Still, “companies are playing fast and loose,” says Adam Pener of Conflict Securities Advisory Group, a Washington, D.C.-based consultancy to multinational businesses. Halliburton, for example, manages to do business with Iran obliquely. Its Dubai-based affiliate, Halliburton Products & Services Ltd., allegedly has no Americans on staff; the Houston oil services company claims it has no direct ownership of the operation. Nevertheless, FORBES has obtained documents showing how Kala Ltd., the British arm of the National Iranian Oil Co., solicited at least 17 separate bids from the affiliate during 1997 and 1998 (when Vice President Cheney was Halliburton’s chief executive). A few bids include handwritten notes that say “FOB [free on board] Dubai Airport” or “FOB Dubai port”–meaning that the U.A.E. was just a way station between Halliburton and Tehran. Halliburton would not comment on the bids. In any event, earlier this year the Treasury Department reopened a 2001 inquiry into Halliburton’s Iran operations and its Dubai-based partner.
Halliburton is far from the only brand that shows up in Tehran. Hewlett-Packard, Dell and Microsoft, among many other U.S. companies, keep Dubai offices and are favorites these days among Iranian traders in Dubai. Reason? Strong demand for “anything high tech for military or oil services,” says Bolurfrushan of the Iranian Business Council. “In compliance with U.S. trade laws, it is Microsoft’s policy to not sell products to Iran from any of its offices,” says a spokeswoman for the software colossus. (Dell says it follows export controls, too.) To curtail the proliferations, the Department of Commerce is strengthening its regulation that punishes U.S. companies that send goods and know–or have reason to know–those goods could contribute to weapons of mass destruction.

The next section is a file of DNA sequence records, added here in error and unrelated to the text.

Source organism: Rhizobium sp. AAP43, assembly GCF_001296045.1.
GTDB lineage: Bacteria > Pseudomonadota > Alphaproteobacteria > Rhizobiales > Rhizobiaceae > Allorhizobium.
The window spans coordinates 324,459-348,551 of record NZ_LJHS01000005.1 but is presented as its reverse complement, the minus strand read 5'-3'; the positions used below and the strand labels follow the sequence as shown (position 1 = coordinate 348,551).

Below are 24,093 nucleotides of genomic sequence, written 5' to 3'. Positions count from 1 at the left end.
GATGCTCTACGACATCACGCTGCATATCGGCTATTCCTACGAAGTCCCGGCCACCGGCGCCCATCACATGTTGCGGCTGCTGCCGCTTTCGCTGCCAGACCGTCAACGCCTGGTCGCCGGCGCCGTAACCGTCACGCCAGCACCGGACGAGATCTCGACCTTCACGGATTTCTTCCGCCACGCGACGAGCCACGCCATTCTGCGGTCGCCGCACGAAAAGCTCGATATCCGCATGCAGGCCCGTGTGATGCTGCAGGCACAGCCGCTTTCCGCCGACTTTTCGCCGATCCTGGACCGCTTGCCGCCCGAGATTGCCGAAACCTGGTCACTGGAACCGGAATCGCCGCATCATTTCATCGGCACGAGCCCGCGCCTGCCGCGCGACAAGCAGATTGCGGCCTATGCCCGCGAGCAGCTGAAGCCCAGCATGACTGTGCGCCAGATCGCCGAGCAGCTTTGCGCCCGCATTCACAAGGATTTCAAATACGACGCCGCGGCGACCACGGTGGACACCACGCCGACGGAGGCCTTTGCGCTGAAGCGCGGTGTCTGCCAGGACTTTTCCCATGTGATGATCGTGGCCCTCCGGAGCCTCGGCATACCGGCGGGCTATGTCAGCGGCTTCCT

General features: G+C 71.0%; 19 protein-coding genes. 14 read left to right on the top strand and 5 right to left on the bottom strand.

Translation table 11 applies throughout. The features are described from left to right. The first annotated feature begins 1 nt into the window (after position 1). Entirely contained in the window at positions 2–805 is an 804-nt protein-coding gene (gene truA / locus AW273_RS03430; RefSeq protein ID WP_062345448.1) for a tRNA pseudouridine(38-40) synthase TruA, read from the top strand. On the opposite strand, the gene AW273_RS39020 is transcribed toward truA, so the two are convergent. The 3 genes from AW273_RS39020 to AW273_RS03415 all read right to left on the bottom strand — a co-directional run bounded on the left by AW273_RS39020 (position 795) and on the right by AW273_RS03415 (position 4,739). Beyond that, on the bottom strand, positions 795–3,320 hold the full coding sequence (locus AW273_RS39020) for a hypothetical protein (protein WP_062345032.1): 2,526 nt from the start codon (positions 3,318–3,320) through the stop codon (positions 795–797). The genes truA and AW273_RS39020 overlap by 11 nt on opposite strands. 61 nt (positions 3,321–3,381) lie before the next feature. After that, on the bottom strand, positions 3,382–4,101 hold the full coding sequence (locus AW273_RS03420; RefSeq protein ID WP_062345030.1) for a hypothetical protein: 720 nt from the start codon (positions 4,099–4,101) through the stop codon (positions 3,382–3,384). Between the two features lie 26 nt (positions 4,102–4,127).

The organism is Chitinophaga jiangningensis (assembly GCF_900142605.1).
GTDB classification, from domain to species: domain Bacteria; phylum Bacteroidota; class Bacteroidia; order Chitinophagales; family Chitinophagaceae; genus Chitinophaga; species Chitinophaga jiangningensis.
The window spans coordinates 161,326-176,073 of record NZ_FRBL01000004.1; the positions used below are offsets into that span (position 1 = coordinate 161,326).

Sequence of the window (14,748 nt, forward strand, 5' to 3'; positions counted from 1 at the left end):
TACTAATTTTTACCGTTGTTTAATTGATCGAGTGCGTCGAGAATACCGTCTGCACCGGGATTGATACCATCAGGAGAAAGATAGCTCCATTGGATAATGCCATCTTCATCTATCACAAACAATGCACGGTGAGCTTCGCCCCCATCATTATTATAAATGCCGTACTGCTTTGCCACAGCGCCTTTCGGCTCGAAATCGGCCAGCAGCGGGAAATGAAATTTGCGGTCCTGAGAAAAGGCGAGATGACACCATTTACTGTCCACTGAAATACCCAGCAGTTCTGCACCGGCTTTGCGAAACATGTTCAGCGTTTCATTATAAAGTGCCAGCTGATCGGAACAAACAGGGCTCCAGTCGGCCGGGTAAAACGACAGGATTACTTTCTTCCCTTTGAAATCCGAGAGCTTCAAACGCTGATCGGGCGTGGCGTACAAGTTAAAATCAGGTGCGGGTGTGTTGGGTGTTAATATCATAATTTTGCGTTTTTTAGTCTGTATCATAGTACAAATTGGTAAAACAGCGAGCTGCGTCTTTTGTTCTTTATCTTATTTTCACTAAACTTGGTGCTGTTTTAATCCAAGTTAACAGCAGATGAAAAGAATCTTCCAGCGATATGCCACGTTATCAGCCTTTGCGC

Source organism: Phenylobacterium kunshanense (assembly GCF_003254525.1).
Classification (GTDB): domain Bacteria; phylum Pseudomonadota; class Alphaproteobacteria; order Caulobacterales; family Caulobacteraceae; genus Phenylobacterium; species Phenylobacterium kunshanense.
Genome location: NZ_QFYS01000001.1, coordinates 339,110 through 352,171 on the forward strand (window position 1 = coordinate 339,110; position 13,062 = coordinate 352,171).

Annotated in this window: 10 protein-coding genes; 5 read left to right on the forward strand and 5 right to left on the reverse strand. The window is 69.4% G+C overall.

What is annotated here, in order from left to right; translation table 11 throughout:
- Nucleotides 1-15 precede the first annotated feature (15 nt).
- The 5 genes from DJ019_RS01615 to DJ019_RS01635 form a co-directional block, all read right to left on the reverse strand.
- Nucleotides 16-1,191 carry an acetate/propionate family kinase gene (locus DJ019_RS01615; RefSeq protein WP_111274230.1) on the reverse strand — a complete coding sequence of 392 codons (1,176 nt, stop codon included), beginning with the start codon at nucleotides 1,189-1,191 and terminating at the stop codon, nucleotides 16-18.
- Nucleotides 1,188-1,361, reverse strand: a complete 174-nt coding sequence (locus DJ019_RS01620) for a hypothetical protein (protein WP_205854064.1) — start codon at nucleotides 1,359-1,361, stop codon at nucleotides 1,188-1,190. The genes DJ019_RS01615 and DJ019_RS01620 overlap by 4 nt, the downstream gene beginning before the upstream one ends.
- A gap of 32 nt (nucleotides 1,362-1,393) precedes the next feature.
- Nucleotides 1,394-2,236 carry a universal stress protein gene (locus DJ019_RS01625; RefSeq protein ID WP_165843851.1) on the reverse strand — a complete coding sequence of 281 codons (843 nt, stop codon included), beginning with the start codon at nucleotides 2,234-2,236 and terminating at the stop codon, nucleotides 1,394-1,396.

Dubai, for its part, is happy to wink and look the other way. Last month the emirate’s de facto ruler, Sheikh Mohammed bin Rashid Al Maktoum, met with Juster about the possibility of putting export controls on the books. The process “would require drafting laws and regulations, establishing a licensing and enforcement process and training personnel,” says Juster. It could take five years.
Baloney. The U.A.E. has acted swiftly in the past–when it has been in the state’s interest to do so. After a Georgian-flagged ship sank off Dubai’s coast in 2001, spilling smuggled Iraqi oil and forcing the closure of several water desalination plants, the U.A.E. foreign minister swiftly announced it would punish the shipowners and Dubai companies caught transporting illegal oil. Dubai authorities have squelched counterfeiting, another common practice in free zones, says Timothy Trainer, president of the International AntiCounterfeiting Coalition in Washington. One of its members, cigarette maker Philip Morris, worked on a three-month-long investigation with the Dubai police and in January 2002 seized 120 million knock-off cigarettes, worth $7.5 million. (None of the smugglers, however, faced jail time. Only one paid a fine, and that was negligible, Trainer says.)
Can’t the U.S. persuade the United Arab Emirates to police their middlemen? Apparently much of it comes down to docking privileges for U.S. forces and American arms sales ($8.1 billion from 1995 to 2002) to the U.A.E. Forcing the issue “would be incredibly stupid,” says a source at the U.S. Embassy in the U.A.E. “This is the one friend we have in the Gulf, except Kuwait.”